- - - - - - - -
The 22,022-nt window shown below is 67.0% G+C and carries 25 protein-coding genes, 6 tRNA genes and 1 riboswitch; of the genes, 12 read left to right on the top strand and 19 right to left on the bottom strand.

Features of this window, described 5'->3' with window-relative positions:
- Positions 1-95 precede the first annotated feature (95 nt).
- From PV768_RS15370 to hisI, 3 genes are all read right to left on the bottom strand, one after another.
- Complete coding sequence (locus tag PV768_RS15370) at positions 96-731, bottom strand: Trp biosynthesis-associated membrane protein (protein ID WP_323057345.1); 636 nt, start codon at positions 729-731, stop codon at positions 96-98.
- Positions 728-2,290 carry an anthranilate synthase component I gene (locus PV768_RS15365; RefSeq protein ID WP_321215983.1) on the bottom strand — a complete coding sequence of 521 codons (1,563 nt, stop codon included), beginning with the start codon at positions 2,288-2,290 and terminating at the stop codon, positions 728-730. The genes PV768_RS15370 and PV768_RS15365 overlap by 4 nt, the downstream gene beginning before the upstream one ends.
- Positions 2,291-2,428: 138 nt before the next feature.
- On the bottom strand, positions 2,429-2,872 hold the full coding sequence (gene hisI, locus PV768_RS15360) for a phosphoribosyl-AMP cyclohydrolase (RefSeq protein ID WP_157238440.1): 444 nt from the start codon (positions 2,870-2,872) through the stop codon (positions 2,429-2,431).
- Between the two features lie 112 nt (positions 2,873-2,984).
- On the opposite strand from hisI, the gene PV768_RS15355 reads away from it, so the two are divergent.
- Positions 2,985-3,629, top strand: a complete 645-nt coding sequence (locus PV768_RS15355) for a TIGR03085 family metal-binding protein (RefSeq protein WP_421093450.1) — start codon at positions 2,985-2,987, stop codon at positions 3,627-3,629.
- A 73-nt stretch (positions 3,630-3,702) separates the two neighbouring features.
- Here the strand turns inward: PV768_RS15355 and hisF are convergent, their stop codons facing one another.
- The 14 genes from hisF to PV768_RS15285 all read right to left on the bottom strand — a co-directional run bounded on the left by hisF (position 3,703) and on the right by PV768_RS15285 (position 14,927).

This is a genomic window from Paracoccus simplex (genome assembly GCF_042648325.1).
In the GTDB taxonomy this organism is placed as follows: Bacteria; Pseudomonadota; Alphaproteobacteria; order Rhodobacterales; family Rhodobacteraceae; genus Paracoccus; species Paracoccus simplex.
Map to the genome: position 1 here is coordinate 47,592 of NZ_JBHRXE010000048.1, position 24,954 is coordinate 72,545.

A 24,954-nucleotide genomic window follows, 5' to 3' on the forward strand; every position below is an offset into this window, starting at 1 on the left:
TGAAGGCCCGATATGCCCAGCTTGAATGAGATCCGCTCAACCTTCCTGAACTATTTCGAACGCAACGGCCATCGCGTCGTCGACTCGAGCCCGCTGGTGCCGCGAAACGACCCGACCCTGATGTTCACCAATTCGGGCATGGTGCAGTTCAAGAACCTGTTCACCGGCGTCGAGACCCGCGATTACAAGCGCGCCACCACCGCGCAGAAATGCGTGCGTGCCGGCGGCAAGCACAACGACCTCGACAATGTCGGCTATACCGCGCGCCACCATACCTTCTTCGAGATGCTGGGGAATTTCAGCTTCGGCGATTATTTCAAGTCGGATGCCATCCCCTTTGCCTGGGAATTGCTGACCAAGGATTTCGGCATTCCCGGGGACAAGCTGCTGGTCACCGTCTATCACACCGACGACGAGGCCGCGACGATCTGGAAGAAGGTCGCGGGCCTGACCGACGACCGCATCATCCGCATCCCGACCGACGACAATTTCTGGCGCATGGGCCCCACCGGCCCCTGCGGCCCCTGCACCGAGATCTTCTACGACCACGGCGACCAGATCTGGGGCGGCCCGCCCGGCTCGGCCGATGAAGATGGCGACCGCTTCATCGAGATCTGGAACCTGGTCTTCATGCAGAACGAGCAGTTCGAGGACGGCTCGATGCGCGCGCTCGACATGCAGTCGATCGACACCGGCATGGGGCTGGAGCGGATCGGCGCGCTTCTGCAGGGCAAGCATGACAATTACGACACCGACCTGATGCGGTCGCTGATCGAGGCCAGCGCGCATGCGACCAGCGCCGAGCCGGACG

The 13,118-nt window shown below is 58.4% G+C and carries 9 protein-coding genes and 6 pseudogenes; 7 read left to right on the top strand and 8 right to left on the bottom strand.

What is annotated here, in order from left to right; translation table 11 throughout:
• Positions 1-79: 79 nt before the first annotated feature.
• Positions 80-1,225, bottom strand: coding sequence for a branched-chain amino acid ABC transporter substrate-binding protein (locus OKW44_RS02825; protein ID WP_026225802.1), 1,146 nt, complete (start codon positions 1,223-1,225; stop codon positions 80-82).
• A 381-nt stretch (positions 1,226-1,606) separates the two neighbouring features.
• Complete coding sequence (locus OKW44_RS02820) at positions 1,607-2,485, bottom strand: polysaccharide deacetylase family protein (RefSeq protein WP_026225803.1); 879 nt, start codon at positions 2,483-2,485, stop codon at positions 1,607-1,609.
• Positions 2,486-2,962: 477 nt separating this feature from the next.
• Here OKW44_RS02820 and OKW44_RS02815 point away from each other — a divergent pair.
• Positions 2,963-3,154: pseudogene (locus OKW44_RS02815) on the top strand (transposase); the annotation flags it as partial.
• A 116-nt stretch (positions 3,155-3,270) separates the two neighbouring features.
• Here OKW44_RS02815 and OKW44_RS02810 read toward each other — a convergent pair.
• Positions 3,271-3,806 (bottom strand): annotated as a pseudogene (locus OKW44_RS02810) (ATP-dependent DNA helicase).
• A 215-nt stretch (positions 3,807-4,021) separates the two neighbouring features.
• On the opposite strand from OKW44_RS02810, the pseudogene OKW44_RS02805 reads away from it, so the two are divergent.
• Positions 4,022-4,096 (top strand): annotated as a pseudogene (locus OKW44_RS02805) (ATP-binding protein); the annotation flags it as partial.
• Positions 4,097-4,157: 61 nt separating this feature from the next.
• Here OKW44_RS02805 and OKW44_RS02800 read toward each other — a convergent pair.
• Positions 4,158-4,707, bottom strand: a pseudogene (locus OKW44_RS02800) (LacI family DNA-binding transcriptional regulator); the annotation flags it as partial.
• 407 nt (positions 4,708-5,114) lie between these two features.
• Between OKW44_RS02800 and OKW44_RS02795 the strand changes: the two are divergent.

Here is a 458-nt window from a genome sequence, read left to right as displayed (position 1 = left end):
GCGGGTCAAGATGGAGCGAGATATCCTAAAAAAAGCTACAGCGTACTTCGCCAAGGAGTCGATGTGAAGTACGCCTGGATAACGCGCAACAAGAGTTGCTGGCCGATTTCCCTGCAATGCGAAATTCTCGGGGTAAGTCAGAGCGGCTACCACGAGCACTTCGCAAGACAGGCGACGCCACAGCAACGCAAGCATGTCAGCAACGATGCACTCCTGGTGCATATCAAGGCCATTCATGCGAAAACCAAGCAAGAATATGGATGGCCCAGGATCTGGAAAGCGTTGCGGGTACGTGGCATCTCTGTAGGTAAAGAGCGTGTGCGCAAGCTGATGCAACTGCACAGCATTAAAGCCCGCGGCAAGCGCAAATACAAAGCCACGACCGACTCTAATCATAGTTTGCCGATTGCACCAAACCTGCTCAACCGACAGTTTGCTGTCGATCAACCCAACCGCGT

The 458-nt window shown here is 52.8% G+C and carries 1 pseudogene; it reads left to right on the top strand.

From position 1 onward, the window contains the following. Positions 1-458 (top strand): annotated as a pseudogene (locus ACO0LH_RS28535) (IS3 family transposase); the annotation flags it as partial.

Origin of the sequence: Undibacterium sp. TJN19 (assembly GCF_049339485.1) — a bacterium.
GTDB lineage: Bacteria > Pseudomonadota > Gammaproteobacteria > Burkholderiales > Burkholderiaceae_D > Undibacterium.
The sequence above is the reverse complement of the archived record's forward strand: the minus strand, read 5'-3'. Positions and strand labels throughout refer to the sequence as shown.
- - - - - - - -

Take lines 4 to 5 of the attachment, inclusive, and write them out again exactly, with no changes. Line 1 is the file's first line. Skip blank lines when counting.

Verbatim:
- From PV768_RS15370 to hisI, 3 genes are all read right to left on the bottom strand, one after another.
- Complete coding sequence (locus tag PV768_RS15370) at positions 96-731, bottom strand: Trp biosynthesis-associated membrane protein (protein ID WP_323057345.1); 636 nt, start codon at positions 729-731, stop codon at positions 96-98.